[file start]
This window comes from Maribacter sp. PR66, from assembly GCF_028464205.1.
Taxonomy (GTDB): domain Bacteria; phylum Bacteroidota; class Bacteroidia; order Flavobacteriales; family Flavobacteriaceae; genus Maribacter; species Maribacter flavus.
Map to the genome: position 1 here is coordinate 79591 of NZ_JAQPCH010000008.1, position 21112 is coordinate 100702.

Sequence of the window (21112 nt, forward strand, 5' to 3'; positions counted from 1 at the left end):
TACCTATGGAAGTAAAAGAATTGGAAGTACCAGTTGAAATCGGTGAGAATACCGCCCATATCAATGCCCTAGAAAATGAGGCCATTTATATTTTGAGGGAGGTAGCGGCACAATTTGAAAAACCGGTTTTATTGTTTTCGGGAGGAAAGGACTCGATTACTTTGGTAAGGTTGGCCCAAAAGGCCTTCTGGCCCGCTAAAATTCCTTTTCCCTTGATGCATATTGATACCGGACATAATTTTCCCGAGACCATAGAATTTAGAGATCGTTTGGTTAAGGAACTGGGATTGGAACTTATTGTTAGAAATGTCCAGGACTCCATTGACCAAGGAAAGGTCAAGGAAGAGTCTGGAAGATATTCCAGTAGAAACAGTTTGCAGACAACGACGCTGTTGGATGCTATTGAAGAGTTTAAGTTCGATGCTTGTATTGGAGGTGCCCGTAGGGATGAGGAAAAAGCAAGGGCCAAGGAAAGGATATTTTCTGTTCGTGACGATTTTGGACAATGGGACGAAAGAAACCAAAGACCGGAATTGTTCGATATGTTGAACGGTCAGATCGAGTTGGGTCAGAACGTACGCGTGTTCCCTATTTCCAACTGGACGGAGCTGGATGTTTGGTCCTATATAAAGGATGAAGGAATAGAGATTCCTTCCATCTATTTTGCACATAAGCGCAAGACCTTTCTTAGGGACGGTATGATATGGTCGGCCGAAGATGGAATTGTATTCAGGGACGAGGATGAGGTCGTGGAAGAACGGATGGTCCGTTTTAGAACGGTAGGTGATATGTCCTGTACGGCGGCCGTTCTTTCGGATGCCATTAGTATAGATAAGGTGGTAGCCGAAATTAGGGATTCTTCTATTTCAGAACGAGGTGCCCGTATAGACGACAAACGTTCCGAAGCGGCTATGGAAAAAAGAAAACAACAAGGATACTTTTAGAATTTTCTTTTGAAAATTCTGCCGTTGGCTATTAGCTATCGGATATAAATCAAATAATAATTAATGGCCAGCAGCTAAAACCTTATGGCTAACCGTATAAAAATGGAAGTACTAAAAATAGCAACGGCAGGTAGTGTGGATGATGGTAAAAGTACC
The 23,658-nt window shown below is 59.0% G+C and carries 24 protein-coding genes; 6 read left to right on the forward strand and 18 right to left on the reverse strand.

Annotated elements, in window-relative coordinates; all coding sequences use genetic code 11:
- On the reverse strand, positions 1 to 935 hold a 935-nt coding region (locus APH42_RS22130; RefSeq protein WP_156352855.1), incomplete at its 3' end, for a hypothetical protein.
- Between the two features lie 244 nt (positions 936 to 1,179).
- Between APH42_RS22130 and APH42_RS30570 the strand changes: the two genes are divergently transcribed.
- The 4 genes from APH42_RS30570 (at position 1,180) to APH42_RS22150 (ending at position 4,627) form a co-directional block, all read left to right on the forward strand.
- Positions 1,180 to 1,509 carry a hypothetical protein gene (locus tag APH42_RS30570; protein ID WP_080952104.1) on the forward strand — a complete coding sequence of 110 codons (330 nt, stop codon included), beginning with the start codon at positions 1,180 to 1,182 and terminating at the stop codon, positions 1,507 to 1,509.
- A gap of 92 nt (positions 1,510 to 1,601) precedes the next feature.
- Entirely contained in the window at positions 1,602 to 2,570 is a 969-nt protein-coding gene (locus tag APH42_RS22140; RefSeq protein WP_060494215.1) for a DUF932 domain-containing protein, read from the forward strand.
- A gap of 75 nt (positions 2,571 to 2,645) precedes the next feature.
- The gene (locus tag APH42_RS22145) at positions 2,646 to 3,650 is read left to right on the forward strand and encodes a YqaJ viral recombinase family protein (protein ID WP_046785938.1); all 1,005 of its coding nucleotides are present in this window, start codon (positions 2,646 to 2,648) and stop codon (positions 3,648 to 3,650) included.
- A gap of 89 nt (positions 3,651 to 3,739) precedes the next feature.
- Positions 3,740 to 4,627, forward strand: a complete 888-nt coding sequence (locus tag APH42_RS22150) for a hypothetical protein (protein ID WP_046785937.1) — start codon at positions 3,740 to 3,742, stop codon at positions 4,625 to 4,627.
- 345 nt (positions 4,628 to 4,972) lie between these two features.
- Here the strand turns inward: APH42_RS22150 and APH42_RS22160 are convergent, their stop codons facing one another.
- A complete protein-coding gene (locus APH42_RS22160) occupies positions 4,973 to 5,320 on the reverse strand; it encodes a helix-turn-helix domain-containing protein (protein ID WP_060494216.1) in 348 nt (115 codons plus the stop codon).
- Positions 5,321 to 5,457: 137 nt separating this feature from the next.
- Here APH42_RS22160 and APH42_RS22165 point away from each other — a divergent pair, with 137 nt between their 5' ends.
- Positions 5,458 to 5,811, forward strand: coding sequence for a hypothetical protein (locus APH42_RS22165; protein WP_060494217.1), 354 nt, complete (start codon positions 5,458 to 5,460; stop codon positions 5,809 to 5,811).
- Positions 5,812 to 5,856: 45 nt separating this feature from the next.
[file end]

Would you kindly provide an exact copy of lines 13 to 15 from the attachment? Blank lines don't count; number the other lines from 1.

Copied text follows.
- A gap of 92 nt (positions 1,510 to 1,601) precedes the next feature.
- Entirely contained in the window at positions 1,602 to 2,570 is a 969-nt protein-coding gene (locus tag APH42_RS22140; RefSeq protein WP_060494215.1) for a DUF932 domain-containing protein, read from the forward strand.
- A gap of 75 nt (positions 2,571 to 2,645) precedes the next feature.